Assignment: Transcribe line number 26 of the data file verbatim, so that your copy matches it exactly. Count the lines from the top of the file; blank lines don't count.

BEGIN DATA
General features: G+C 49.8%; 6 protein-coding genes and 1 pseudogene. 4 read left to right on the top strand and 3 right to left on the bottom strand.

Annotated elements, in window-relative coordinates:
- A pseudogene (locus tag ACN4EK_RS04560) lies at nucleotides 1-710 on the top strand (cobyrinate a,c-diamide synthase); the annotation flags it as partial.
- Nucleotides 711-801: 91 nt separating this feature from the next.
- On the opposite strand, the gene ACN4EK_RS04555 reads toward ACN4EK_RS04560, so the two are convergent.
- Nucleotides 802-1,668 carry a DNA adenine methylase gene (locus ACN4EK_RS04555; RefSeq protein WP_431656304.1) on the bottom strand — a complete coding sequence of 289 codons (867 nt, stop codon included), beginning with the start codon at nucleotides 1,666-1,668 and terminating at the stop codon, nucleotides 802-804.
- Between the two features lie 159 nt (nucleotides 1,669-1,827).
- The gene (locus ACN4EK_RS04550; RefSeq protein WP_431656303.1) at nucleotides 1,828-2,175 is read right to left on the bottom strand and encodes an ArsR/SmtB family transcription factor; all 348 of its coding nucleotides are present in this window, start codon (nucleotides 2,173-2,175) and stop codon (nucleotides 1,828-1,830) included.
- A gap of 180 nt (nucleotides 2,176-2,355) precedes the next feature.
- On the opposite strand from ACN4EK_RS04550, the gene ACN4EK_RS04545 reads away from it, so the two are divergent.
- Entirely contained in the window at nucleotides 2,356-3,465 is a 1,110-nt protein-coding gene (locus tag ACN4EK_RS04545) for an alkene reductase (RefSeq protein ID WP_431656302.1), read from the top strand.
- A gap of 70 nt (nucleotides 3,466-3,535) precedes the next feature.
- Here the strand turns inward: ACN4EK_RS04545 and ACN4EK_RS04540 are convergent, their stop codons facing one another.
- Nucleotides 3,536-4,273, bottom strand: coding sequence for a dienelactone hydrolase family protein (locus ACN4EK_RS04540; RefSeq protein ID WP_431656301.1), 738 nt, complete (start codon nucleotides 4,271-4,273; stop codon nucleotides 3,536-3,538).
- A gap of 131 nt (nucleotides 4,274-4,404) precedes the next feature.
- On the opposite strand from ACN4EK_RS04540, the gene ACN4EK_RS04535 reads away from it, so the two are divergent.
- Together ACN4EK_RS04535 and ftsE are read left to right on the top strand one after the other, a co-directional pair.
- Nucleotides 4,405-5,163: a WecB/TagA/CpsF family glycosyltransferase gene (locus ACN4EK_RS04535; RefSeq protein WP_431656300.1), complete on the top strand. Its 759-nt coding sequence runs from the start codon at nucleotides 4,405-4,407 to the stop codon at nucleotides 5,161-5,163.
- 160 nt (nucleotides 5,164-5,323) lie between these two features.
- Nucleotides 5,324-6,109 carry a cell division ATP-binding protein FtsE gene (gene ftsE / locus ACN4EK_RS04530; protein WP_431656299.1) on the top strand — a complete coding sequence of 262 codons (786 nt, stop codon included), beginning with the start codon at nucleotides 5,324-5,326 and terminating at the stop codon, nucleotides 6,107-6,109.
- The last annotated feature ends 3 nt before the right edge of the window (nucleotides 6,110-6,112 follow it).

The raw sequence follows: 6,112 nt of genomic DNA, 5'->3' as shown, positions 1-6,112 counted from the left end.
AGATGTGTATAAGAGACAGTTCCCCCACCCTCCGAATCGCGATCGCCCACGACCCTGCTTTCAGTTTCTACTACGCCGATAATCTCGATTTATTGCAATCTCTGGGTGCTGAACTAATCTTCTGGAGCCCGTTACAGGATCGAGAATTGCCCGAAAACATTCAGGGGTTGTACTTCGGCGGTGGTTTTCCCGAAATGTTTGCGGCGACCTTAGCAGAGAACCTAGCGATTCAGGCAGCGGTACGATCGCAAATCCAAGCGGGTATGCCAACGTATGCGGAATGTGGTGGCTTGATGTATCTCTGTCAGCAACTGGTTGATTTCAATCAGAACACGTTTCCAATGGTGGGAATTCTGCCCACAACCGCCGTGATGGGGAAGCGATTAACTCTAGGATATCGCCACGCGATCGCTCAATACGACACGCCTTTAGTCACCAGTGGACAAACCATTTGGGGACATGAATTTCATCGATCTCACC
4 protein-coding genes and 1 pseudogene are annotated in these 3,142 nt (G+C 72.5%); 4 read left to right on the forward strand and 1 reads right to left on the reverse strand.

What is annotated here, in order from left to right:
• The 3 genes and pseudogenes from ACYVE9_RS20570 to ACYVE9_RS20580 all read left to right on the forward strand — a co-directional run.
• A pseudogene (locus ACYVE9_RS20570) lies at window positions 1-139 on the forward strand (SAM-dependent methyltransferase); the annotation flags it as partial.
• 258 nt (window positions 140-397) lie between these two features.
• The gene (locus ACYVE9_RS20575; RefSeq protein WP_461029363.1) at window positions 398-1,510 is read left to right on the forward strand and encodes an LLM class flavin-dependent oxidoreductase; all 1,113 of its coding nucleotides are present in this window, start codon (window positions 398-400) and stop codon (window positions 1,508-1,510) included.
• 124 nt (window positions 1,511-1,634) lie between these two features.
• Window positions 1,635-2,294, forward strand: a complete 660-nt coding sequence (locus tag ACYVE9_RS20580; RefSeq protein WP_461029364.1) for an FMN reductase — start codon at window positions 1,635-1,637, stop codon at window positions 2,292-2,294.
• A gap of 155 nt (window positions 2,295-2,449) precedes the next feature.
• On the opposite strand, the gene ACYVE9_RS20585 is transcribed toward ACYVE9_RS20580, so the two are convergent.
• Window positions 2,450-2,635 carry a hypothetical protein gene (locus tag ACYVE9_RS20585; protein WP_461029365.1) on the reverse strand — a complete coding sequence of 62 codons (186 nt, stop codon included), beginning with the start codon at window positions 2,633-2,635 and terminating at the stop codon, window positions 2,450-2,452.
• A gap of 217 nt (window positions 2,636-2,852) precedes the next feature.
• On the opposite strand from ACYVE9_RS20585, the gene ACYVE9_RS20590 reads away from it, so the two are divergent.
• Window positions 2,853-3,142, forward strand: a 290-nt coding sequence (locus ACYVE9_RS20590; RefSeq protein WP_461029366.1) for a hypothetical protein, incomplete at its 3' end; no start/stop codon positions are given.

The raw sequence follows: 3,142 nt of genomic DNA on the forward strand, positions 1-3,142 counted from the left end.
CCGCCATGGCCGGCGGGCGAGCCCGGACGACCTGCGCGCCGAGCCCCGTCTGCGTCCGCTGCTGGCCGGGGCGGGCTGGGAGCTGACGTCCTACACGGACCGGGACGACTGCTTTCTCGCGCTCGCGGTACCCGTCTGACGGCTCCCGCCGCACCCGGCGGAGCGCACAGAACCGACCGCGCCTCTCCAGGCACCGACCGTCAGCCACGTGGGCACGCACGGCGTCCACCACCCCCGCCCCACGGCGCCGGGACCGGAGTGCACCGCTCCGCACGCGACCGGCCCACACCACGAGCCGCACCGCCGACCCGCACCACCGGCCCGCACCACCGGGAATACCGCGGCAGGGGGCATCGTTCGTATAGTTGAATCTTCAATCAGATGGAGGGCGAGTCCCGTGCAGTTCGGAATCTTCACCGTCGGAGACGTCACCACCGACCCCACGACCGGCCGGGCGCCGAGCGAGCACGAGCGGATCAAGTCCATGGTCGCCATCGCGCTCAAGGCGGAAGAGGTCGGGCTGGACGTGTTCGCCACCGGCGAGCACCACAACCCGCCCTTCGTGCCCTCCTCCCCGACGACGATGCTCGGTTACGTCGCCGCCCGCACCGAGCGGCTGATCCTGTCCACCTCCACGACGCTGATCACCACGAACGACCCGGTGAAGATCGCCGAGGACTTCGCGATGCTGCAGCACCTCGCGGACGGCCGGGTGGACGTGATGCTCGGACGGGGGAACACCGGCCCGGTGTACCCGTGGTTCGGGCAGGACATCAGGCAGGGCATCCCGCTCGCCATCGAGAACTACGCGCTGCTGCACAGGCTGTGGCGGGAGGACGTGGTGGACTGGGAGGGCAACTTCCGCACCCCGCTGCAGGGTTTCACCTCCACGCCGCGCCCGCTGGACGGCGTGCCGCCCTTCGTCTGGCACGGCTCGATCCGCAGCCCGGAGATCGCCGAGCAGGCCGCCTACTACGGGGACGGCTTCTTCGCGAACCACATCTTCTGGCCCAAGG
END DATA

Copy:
• The 3 genes and pseudogenes from ACYVE9_RS20570 to ACYVE9_RS20580 all read left to right on the forward strand — a co-directional run.